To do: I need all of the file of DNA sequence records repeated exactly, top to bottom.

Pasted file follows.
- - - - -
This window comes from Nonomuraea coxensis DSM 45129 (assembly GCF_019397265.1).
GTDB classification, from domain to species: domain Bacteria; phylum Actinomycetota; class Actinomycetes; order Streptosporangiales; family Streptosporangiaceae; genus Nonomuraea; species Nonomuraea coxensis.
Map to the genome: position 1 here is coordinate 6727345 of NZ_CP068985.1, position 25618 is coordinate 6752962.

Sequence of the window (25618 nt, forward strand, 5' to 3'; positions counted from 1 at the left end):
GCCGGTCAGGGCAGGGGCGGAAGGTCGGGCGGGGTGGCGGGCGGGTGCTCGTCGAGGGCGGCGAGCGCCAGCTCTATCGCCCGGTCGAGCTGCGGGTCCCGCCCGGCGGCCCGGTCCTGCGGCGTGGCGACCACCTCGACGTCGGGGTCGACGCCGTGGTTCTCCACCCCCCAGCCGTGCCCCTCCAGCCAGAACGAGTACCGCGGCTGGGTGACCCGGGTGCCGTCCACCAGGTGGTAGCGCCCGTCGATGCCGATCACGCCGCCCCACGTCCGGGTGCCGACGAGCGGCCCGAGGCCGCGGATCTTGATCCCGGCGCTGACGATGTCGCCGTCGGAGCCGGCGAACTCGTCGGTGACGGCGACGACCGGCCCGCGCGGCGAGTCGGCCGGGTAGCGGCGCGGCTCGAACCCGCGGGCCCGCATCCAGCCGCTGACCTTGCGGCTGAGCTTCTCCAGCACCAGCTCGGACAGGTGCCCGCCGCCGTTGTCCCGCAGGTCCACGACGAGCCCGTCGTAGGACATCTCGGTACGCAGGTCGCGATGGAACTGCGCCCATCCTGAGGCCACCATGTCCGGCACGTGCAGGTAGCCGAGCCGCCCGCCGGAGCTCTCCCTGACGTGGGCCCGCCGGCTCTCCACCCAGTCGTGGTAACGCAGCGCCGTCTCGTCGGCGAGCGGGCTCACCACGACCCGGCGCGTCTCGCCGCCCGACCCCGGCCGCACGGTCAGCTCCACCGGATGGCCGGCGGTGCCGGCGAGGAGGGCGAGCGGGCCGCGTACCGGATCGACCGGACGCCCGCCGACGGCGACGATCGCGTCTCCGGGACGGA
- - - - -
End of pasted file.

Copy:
This window comes from Nonomuraea coxensis DSM 45129 (assembly GCF_019397265.1).
GTDB classification, from domain to species: domain Bacteria; phylum Actinomycetota; class Actinomycetes; order Streptosporangiales; family Streptosporangiaceae; genus Nonomuraea; species Nonomuraea coxensis.
Map to the genome: position 1 here is coordinate 6727345 of NZ_CP068985.1, position 25618 is coordinate 6752962.

Sequence of the window (25618 nt, forward strand, 5' to 3'; positions counted from 1 at the left end):
GCCGGTCAGGGCAGGGGCGGAAGGTCGGGCGGGGTGGCGGGCGGGTGCTCGTCGAGGGCGGCGAGCGCCAGCTCTATCGCCCGGTCGAGCTGCGGGTCCCGCCCGGCGGCCCGGTCCTGCGGCGTGGCGACCACCTCGACGTCGGGGTCGACGCCGTGGTTCTCCACCCCCCAGCCGTGCCCCTCCAGCCAGAACGAGTACCGCGGCTGGGTGACCCGGGTGCCGTCCACCAGGTGGTAGCGCCCGTCGATGCCGATCACGCCGCCCCACGTCCGGGTGCCGACGAGCGGCCCGAGGCCGCGGATCTTGATCCCGGCGCTGACGATGTCGCCGTCGGAGCCGGCGAACTCGTCGGTGACGGCGACGACCGGCCCGCGCGGCGAGTCGGCCGGGTAGCGGCGCGGCTCGAACCCGCGGGCCCGCATCCAGCCGCTGACCTTGCGGCTGAGCTTCTCCAGCACCAGCTCGGACAGGTGCCCGCCGCCGTTGTCCCGCAGGTCCACGACGAGCCCGTCGTAGGACATCTCGGTACGCAGGTCGCGATGGAACTGCGCCCATCCTGAGGCCACCATGTCCGGCACGTGCAGGTAGCCGAGCCGCCCGCCGGAGCTCTCCCTGACGTGGGCCCGCCGGCTCTCCACCCAGTCGTGGTAACGCAGCGCCGTCTCGTCGGCGAGCGGGCTCACCACGACCCGGCGCGTCTCGCCGCCCGACCCCGGCCGCACGGTCAGCTCCACCGGATGGCCGGCGGTGCCGGCGAGGAGGGCGAGCGGGCCGCGTACCGGATCGACCGGACGCCCGCCGACGGCGACGATCGCGTCTCCGGGACGGA